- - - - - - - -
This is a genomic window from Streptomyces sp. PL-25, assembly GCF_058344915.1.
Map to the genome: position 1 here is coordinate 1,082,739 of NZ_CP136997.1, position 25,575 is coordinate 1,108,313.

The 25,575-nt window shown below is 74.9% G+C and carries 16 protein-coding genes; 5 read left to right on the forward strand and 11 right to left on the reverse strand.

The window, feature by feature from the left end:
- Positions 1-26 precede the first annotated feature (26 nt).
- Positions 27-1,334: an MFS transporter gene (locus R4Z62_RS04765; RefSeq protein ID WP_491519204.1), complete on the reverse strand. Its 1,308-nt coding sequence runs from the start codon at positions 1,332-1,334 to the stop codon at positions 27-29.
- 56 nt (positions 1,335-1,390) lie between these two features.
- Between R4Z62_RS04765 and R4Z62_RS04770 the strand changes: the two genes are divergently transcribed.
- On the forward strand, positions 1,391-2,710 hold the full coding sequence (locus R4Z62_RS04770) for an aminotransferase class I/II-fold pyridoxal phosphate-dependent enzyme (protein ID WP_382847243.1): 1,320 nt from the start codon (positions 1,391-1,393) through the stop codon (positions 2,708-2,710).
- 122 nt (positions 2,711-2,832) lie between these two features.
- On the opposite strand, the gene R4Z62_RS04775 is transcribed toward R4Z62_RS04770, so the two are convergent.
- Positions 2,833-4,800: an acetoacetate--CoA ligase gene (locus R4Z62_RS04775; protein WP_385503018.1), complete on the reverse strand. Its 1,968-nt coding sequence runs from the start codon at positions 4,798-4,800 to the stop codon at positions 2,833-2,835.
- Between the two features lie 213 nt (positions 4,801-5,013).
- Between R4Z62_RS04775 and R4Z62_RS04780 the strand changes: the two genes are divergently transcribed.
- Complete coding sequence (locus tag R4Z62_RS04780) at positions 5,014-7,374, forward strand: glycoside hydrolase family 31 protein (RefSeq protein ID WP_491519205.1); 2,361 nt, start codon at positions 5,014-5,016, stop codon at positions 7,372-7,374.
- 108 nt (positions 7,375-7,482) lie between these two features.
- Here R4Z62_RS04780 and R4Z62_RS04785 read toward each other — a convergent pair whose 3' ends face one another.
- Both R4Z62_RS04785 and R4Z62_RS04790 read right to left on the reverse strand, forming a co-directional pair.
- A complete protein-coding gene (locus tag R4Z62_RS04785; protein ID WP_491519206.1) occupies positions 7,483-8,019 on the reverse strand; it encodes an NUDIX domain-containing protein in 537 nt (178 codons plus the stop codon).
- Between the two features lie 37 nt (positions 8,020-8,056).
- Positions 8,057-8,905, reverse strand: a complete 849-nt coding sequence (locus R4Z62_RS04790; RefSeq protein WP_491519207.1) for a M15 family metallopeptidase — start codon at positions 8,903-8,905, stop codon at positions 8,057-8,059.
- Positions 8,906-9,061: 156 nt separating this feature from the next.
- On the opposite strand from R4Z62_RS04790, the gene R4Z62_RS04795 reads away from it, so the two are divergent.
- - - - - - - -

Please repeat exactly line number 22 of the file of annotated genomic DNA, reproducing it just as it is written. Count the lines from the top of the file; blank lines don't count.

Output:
- Positions 8,906-9,061: 156 nt separating this feature from the next.